I was looking at an old, pre-war map of Kuala Lumpur the other day and noticed a number of cemeteries that I was not familiar with. I searched for them on Google Maps and found that some are still in existence so I went along to have a look.
Since today is Remembrance Sunday it seems appropriate to share a few photos.
Loke Yew Road Buddhist Burial Ground
The names of those buried in this small cemetery would appear to be mainly of Sri Lankan origin.
There are two military graves in this cemetery – Private H.M. Karunaratne and Private T.B. Somadasa, both of the Royal Pioneer Corps (Ceylon).
These graves are known to the Commonwealth War Graves Commission but since they are considered as ‘non-war service burials’ they do not receive the same treatment and are probably seldom visited, unlike those in the immaculately maintained Cheras Road Cemetery.
These soldiers died on 3rd July 1948 and 21st June 1948 respectively. The Malayan Emergency commenced on 16th June 1948 so it seems likely that they were among the early casualties.
There is another possibility. A newspaper article from earlier that year reported how all 800 men from the Ceylonese Royal Pioneer Corps were confined to barracks under an armed guard of Gurkhas following serious rioting in Kuala Lumpur. It seems they were recruited under British Army pay scales but after Ceylon became independent on 4th February 1948 they were switched to new terms with lower pay, which would have been enough to provoke the riot. Another newspaper article in early June 1948 tells how 10 soldiers from this unit were to appear on a court martial charged with mutiny, a serious offence with potentially fatal consequences. Of course these articles may not be connected with the two graves but the timing is about right.
Christian Cemetery, Loke Yew Road
Simon Christian Marbeck
Next to the Buddhist graves are some Christian headstones. The old map named this the Roman Catholic cemetery. After checking a few names on the internet, and judging by the faded photos on some of the headstones, my guess is that this cemetery was used mainly for people of mixed race, or Eurasians as they were called under the racially segregated colonial system.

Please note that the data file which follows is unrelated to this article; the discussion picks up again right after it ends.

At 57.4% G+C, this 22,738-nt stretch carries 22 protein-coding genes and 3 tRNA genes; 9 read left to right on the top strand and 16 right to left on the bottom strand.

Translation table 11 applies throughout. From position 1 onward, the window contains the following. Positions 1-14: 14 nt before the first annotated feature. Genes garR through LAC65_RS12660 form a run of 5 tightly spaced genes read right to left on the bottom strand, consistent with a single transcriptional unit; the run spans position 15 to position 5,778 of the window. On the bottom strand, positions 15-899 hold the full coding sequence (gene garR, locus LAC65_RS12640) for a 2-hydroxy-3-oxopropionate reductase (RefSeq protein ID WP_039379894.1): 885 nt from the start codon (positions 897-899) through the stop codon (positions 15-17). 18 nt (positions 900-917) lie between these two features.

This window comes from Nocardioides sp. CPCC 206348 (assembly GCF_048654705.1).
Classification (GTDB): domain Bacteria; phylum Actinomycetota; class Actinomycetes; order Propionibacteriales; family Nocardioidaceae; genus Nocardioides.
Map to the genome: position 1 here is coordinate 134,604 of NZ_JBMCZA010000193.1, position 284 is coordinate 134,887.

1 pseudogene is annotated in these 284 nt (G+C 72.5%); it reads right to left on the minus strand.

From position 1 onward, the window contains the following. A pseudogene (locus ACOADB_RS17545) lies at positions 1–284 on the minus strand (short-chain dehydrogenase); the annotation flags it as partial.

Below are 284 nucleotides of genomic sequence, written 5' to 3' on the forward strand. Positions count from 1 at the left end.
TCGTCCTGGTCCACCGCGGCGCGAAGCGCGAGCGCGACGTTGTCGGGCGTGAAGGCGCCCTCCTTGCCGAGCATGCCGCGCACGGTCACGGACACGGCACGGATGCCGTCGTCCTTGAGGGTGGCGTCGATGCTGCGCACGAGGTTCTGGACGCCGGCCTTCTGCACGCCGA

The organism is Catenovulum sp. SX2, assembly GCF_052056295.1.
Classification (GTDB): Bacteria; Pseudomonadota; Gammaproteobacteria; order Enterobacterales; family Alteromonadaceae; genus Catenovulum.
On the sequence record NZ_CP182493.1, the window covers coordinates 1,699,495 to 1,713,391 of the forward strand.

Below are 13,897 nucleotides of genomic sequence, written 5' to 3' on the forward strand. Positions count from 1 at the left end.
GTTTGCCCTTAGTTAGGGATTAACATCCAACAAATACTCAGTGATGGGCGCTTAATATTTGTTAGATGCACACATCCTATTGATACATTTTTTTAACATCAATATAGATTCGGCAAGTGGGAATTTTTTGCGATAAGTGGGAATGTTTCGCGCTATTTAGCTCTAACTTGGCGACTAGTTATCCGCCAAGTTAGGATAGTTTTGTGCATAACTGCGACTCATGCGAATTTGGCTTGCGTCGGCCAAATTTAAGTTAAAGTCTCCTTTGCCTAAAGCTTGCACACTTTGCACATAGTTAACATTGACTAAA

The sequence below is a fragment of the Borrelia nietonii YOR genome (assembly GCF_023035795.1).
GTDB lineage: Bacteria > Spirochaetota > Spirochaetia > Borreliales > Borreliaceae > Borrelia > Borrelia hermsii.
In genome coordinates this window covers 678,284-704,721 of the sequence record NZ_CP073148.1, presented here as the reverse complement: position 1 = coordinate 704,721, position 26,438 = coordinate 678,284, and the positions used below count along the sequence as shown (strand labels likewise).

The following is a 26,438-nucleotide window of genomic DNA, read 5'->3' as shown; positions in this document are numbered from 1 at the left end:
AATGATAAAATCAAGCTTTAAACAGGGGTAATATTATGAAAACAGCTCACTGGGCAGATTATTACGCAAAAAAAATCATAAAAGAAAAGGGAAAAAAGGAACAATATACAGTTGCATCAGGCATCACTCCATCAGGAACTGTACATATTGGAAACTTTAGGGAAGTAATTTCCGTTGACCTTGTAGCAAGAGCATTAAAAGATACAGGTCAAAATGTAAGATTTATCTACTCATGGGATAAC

This cemetery is also the resting place of hundreds of unknown victims of World War Two whose small headstones are marked only with a number.
Kuala Lumpur Japanese Cemetery
Directly opposite the unknown war graves is the Kuala Lumpur Japanese Cemetery which has been in existence for more than 100 years on a plot of land granted to them by the British colonial administration. It is a gated and well tended cemetery with a notice board listing the graves and their locations (in Japanese only). The caretaker, Billy, very kindly showed me around.
He pointed out the grave (bottom left) of the 34 victims of Japan Airlines Flight JA8051 which crashed into a hillside in 1977 while trying to land at KL airport during a thunderstorm. The stone on the right commemorates Japanese servicemen who died during the War. Since some of them might be responsible for the unknown graves in the field opposite, the less said about them on Remembrance Day the better!
Protestant Cemetery Venning Road
The old map shows a Protestant Cemetery just behind the Railway Administration Building on what was Venning Road (now Jalan Perdana). An Islamic Centre (Komplex Pusat Islam Malaysia) now stands on this site. Presumably the graves were relocated long ago, perhaps to Cheras Road Civil Cemetery.
Kuala Lumpur (Ampang Road) Mohammedan Cemetery
Hidden from view behind the Maya Hotel and just a short distance from KLCC is a surprisingly large Muslim cemetery, which on my old map, and on the Commonwealth War Graves website, goes by the archaic name ‘Mohammedan’. There is another British non-war serviceman from the Malayan Emergency buried here, a Corporal Ajetumbaya Mlumbe of the 1st Battalion King’s African Rifles who was killed on 12th March 1953. Unfortunately I was unable to find his grave but his sacrifice is not forgotten.